Welcome to Delhi, India

En Route to India
I opted in taking a shuttle bus to the air port to save some extra money. It left at 4:00 in the morning and it was about 15 minutes from my guest house so I was up VERY early. I ended up getting to the stop and noticed people were still out for the night just able to stumble on home after a night of drinking. I was propositioned by 3 prostitutes, one that I KNOW was a lady by her, hmm, his 'package'. I met a French girl who studies in Australia and is traveling for holiday and a local Thai boy who is traveling to Korea for 6 days while on the shuttle. We checked0in to our separate flights and said our goodbyes as we headed to our own gates. While in line at immigrations I met a girl who grew up in Carmel, California but has lived in Asia for the last 4 or 5 years teaching English, French, and Spanish. She's planning on teaching yoga for the next year on a Thai island. She gave me some tips for when traveling in India. She forewarned me that I will get diarrhea at some point, but just make sure to be prepared so I can get better asap. I walked to my gain, but before security I got a nice ice cream cone from DQ, since I didn't know how long it would be before I would be able to get one. Even thought it was vanilla I enjoyed every last lick. I was carefully searched and by bag thoroughly searched when I went through security, but was through in no time. I patiently waited until I was able to take my seat on the flight. I selected a window seat, but could have sat anywhere on the account that the airplane was largely under-booked. (just a side not, I had a mouse crawl across my toes just 5 seconds ago as I was typing the last sentence). I got a very heavy delightedly maroon blanket and was fast asleep before I even heard the pilot say anything about preparing for takeoff. I woke up and we were already in the air. I guess those noise-cancelling headphones can do magic. I had the meal on the plane which included some chicken, steamed rice and vegetables, and of course a roll. I ate then went back to sleep...the flight was only 4.5 hours and when I arrived in India I was slightly refreshed. I hadn't slept too well the previous night since I had to wake up sharply at 3:00 and probably wasn't fully asleep until well after 12:00.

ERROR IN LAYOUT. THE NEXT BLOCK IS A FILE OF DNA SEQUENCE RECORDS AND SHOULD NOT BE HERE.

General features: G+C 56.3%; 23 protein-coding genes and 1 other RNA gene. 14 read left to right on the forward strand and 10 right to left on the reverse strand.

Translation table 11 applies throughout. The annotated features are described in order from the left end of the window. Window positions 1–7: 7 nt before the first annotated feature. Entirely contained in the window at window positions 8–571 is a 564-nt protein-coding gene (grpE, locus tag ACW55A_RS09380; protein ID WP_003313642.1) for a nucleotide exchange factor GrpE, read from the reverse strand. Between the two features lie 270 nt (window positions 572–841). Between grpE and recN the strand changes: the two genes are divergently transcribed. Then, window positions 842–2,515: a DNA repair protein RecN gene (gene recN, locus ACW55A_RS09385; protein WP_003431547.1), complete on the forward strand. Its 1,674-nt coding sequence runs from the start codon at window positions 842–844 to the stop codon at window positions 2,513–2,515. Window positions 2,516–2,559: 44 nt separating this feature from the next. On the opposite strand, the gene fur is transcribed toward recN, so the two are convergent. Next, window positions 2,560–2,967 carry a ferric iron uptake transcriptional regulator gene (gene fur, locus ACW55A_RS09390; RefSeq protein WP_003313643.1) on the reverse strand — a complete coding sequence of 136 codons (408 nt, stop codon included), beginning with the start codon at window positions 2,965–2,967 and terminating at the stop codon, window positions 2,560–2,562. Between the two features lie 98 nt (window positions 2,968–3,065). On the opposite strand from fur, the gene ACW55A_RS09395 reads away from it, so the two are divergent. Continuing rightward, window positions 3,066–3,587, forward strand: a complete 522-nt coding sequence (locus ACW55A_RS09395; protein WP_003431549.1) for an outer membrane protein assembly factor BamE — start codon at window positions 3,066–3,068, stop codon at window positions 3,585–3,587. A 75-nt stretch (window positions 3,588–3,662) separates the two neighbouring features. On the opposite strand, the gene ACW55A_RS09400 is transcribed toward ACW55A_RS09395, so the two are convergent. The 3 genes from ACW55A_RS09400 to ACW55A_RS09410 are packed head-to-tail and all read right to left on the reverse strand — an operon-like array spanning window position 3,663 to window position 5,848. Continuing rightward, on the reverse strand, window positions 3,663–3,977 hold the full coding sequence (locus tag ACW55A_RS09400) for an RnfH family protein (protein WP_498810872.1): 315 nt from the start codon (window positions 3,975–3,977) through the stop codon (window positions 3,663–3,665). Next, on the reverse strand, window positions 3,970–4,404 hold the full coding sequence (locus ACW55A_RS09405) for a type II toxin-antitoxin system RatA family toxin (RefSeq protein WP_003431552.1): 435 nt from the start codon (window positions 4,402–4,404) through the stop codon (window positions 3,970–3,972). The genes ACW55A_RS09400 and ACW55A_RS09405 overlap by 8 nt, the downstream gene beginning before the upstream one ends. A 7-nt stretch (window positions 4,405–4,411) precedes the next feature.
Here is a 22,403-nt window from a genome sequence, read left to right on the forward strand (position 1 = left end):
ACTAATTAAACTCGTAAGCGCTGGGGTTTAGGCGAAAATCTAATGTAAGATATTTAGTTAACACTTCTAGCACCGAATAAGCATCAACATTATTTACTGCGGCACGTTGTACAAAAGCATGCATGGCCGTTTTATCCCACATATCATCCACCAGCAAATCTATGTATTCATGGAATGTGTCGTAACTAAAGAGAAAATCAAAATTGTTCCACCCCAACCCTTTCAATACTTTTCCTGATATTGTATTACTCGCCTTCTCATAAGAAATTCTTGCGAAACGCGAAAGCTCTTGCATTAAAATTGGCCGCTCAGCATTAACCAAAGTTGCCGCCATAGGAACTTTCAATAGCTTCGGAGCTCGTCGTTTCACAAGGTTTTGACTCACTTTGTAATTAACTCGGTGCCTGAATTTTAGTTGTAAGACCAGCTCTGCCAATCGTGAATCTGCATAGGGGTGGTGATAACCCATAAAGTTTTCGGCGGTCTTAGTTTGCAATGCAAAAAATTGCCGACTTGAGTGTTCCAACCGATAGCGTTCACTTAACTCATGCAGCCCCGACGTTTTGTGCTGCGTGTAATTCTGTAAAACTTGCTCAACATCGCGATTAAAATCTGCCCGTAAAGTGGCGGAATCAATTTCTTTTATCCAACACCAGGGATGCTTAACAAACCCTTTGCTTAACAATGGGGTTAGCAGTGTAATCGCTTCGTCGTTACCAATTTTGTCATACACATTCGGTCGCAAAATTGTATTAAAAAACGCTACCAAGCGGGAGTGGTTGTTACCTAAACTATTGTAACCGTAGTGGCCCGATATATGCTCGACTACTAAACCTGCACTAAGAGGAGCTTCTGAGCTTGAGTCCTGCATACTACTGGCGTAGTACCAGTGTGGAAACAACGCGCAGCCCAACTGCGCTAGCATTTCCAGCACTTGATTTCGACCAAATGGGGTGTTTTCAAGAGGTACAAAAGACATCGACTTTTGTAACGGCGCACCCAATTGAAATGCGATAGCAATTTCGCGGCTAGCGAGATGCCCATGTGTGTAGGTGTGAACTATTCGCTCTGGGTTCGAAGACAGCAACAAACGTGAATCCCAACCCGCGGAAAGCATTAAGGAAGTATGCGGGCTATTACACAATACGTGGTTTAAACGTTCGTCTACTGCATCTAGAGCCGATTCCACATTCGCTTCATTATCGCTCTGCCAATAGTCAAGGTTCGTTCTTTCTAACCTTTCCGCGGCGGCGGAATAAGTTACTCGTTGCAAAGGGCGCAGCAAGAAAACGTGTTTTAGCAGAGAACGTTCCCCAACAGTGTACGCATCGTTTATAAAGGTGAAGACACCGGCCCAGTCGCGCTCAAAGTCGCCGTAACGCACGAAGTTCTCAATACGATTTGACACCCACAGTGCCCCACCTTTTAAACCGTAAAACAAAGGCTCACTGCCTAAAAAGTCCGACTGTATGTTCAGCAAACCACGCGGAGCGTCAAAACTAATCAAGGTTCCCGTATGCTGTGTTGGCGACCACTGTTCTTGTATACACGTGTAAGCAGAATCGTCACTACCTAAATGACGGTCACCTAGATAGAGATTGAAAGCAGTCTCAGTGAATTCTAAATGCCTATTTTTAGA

Arriving In Delhi